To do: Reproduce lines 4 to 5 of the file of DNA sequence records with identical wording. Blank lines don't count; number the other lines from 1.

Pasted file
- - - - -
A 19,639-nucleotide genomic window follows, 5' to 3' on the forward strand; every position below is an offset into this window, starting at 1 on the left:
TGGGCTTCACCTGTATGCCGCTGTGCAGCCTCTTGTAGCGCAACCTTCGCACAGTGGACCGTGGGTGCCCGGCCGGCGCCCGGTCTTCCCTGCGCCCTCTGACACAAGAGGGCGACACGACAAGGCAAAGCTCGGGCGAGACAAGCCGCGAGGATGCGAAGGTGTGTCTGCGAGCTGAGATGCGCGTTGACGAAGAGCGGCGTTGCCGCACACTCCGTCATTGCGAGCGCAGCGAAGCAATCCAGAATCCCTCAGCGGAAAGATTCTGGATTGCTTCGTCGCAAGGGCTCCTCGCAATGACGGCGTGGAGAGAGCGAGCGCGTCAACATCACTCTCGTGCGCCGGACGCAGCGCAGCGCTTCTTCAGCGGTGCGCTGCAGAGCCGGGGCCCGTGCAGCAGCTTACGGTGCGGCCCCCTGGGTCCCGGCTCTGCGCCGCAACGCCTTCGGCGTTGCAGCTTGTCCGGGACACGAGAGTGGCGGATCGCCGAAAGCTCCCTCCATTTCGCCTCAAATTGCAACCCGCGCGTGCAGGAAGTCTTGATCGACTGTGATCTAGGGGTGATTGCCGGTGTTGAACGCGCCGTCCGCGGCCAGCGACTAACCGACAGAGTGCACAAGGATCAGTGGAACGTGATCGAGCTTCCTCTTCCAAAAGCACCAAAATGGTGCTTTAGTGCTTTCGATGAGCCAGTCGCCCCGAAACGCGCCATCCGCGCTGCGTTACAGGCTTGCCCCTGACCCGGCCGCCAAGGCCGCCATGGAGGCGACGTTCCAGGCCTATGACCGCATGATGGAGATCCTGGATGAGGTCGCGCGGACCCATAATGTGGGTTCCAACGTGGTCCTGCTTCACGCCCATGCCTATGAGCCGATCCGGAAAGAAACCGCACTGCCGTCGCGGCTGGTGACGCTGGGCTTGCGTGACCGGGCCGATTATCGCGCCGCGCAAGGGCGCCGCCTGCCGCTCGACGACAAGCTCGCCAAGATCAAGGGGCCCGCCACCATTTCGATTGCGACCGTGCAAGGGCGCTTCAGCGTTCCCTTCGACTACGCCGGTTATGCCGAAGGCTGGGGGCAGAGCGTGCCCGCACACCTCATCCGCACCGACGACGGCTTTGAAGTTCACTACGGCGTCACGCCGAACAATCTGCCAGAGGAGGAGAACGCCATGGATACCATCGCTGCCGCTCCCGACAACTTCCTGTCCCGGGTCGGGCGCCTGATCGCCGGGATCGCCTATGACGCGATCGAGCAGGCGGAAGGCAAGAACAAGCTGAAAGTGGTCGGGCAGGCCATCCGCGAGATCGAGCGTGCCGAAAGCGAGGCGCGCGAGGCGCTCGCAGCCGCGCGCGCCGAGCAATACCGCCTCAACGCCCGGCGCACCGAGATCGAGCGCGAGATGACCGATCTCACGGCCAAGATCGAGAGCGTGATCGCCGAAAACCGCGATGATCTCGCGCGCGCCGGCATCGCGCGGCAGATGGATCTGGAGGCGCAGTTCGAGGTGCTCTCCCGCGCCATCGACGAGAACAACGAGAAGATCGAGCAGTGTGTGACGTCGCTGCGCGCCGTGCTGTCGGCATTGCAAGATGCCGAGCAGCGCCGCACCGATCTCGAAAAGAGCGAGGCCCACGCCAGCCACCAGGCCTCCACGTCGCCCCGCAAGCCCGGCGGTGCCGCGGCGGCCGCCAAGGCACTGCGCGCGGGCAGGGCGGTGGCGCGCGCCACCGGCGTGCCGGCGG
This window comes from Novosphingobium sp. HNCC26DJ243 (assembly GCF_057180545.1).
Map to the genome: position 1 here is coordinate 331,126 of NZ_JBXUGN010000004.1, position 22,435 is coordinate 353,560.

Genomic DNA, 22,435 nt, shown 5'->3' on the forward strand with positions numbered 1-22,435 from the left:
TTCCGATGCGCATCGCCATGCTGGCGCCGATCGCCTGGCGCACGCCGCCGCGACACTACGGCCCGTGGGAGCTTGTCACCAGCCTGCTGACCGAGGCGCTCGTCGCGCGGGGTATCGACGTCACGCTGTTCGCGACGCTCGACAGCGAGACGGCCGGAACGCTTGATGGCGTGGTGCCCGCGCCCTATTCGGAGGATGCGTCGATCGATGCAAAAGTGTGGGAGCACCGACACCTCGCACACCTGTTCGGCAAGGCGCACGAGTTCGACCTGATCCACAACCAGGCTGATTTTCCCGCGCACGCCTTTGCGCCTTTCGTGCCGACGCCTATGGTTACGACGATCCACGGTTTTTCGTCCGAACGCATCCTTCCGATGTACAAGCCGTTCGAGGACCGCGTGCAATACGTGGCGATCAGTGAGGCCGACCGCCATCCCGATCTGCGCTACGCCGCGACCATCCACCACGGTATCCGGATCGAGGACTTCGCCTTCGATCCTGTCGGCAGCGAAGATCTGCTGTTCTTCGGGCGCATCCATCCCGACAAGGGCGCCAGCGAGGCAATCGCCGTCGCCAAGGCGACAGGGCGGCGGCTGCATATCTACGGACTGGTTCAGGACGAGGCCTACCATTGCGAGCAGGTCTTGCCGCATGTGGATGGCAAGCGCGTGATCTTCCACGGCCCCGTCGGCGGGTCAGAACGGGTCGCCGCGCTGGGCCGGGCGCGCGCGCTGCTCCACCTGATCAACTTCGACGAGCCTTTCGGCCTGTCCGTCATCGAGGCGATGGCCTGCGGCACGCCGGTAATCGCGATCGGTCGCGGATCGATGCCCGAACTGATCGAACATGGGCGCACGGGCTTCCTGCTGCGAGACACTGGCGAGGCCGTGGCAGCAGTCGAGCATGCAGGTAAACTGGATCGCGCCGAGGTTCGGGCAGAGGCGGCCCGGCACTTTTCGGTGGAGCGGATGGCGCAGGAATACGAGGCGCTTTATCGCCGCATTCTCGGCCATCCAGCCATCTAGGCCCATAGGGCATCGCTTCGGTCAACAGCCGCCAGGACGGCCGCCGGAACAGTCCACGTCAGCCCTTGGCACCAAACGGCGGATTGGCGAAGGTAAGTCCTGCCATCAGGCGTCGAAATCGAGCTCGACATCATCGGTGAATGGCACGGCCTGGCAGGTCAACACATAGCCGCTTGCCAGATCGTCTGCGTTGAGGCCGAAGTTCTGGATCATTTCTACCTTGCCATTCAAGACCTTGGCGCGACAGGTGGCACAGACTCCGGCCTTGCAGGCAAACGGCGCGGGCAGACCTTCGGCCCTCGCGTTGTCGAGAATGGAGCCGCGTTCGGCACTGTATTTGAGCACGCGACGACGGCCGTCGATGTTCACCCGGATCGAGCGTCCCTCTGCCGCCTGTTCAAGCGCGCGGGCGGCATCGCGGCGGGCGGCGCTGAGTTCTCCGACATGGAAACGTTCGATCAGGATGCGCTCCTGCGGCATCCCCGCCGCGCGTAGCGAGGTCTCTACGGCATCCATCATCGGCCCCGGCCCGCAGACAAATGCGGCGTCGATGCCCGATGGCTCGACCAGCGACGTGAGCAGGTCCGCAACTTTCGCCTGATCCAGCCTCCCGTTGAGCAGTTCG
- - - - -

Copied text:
Map to the genome: position 1 here is coordinate 331,126 of NZ_JBXUGN010000004.1, position 22,435 is coordinate 353,560.

Genomic DNA, 22,435 nt, shown 5'->3' on the forward strand with positions numbered 1-22,435 from the left: